By Janet C. Bussey, PhD
Alzheimer’s Association Champion Advocate
My mother was an accomplished career public school educator and active civic leader. I was living in Washington, D.C. and had retired after a long career as a social work administrator and assistant professor in Cleveland, Ohio and Washington, D.C. when I decided to move back to Columbus after my mother confided in me that she did not feel safe when I would leave after my regular visits.
I am now my mother’s primary caregiver. I am now an advocate for my mother and others living with Alzheimer’s.
I miss the woman who was my mother. It is difficult watching my mother’s cognitive abilities diminish. She was an active, highly verbal and vivacious woman who is now virtually non-communicative and socially withdrawn. She is aware of her condition and experiences anxiety and sometimes anger about the changes she is experiencing.
It has been difficult for my father to accept my entry into their household as an adult even though he appreciates my help with the physical care of my mother.
My maternal grandmother and at least one of her sisters died with Alzheimer’s. At 67 years of age, I know that I am at high risk for developing Alzheimer’s due to my genetic predisposition.
It has become clear to me that my move to Columbus is most likely permanent. I am now facing the challenge of closing out my life in D.C. and selling my property there. I have had to make the decision to live apart from my two adult daughters that reside in D.C. My older daughter is having her first child this year. I wish I could be there to help her with my grandchild. I am legal guardian for my younger daughter who lives with developmental and health challenges. She does not want to move to Georgia, so I have to accept her decision to live independently from me. She has a stable and valued job in Maryland, but we must stabilize her in supported housing with assistance from D.C. Disability Services.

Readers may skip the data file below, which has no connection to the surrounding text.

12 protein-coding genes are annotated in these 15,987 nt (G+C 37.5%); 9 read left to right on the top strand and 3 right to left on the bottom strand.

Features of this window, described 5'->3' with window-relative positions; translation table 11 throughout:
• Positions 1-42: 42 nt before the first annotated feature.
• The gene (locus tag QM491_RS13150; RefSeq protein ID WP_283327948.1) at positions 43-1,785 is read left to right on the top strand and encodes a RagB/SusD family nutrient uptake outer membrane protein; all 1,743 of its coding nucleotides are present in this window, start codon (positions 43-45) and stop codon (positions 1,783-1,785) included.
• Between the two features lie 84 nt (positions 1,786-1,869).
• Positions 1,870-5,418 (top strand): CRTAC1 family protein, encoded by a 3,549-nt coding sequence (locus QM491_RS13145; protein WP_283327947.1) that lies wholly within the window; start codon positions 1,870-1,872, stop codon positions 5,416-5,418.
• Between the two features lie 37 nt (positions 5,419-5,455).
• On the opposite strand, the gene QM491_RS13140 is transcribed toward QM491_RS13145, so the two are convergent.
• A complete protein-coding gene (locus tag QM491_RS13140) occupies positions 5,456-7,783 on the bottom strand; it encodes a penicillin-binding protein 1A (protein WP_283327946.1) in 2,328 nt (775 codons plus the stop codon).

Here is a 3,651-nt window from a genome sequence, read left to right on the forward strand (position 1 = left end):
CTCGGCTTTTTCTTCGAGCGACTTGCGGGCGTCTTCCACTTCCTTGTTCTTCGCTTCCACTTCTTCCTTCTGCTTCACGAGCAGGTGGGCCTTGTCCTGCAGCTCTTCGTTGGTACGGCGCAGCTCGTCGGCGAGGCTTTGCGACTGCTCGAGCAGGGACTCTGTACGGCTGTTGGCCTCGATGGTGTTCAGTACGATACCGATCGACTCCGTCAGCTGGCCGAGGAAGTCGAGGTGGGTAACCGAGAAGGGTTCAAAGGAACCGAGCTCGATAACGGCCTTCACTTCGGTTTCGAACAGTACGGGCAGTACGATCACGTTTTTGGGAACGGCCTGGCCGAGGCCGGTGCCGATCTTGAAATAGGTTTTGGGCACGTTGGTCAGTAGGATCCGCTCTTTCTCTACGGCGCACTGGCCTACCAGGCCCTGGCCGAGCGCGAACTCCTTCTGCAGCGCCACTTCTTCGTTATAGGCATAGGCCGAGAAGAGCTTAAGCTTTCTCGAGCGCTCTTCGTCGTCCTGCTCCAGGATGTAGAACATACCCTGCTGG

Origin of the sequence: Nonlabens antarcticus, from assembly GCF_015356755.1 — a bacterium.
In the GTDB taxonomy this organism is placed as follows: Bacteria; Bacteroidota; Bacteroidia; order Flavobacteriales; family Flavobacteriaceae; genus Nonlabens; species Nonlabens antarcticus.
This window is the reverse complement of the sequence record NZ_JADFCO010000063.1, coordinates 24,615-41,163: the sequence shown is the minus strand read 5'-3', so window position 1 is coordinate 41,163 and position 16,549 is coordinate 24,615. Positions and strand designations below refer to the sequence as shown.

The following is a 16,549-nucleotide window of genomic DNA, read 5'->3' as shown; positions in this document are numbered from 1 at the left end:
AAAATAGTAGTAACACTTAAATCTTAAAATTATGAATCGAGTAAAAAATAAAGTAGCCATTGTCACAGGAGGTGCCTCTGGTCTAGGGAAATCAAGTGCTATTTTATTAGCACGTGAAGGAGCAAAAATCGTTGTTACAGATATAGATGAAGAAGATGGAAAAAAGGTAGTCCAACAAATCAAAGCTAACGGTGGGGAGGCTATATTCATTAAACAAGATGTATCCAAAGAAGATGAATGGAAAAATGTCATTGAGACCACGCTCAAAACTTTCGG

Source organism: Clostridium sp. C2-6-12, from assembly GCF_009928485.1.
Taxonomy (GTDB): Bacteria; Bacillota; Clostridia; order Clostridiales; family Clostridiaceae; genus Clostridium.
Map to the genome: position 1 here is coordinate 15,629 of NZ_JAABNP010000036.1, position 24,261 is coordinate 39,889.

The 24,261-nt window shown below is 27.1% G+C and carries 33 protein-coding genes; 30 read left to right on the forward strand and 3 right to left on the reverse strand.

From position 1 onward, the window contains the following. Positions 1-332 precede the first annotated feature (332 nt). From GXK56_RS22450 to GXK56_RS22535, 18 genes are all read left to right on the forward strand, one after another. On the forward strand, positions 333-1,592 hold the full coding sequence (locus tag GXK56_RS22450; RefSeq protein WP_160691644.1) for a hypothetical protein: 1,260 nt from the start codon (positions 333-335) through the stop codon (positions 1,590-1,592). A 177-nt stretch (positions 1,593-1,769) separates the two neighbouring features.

It is difficult for me to get away from my care giving responsibilities to attend to my personal concerns in D.C. My parents are not comfortable with having strangers in their home or paying for care. My biggest challenge since becoming a caregiver has been maintaining my personal identity and a lifestyle that is personally fulfilling.
I had little professional experience with Alzheimer’s during my social work career. I realized that I needed to educate myself in order to better help my parents. I turned first to the Alzheimer’s Association. They offered me a series of valuable workshops that increased my knowledge. It also connected me with opportunities to become a citizen advocate, options for participation in support groups and provided referral information for respite services, and needed material resources. I have met new friends through the Alzheimer’s Association which has helped me to adjust to the challenges of relocating to Columbus and leaving my life in D.C.
I first went to the Georgia State Capitol in 2015 for the Alzheimer’s Association Awareness Day. I worried that I would not be prepared to advocate with legislators for needed legislation. However, the Alzheimer’s Association staff and volunteers prepared its advocates very well for the tasks. I saw how receptive lawmakers were to our visits and advocacy. My confidence as an advocate was bolstered. I returned in 2016 and 2017.
I also have raised fund for research by my participation in the annual Alzheimer’s Walk since 2014.
I am participating as a research subject in Alzheimer’s studies underway at Emory University and locally. It is my desire to work towards a cure and better medications to slow the progression of the disease.
I want to see national health benefits expanded to cover the full range of care needed by Alzheimer’s patients.
I want to see to it that caregivers are supported and that this disease does not bankrupt families.
I want to see legal protections enacted and enforced.
These are the reason that I have chosen to be an Alzheimer’s Advocate.
To learn more about becoming an advocate, volunteer, events like Walk to End Alzheimer’s or participating in clinical trials, visit alz.org/georgia or call 1-800-272-3900.